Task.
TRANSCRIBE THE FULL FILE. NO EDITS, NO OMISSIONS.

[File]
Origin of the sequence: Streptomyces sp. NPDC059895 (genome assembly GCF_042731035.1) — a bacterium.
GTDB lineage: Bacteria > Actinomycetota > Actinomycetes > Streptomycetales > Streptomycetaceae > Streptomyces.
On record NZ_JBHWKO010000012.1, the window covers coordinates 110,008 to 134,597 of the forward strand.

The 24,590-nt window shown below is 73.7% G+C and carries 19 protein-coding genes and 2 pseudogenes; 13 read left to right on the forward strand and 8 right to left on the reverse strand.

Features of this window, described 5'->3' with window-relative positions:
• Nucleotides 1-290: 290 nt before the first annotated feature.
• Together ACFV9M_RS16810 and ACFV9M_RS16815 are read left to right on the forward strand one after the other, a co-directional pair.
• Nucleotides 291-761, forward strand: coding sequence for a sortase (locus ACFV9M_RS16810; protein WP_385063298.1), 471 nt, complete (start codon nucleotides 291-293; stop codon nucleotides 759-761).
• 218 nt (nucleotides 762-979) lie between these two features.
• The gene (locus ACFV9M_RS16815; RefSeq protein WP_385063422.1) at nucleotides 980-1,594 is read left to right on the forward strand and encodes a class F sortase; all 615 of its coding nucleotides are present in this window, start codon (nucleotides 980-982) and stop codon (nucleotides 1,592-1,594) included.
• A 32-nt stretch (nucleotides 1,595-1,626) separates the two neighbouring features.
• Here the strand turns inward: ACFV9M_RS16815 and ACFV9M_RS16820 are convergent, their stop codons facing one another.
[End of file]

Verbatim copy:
Origin of the sequence: Streptomyces sp. NPDC059895 (genome assembly GCF_042731035.1) — a bacterium.
GTDB lineage: Bacteria > Actinomycetota > Actinomycetes > Streptomycetales > Streptomycetaceae > Streptomyces.
On record NZ_JBHWKO010000012.1, the window covers coordinates 110,008 to 134,597 of the forward strand.

The 24,590-nt window shown below is 73.7% G+C and carries 19 protein-coding genes and 2 pseudogenes; 13 read left to right on the forward strand and 8 right to left on the reverse strand.

Features of this window, described 5'->3' with window-relative positions:
• Nucleotides 1-290: 290 nt before the first annotated feature.
• Together ACFV9M_RS16810 and ACFV9M_RS16815 are read left to right on the forward strand one after the other, a co-directional pair.
• Nucleotides 291-761, forward strand: coding sequence for a sortase (locus ACFV9M_RS16810; protein WP_385063298.1), 471 nt, complete (start codon nucleotides 291-293; stop codon nucleotides 759-761).
• 218 nt (nucleotides 762-979) lie between these two features.
• The gene (locus ACFV9M_RS16815; RefSeq protein WP_385063422.1) at nucleotides 980-1,594 is read left to right on the forward strand and encodes a class F sortase; all 615 of its coding nucleotides are present in this window, start codon (nucleotides 980-982) and stop codon (nucleotides 1,592-1,594) included.
• A 32-nt stretch (nucleotides 1,595-1,626) separates the two neighbouring features.
• Here the strand turns inward: ACFV9M_RS16815 and ACFV9M_RS16820 are convergent, their stop codons facing one another.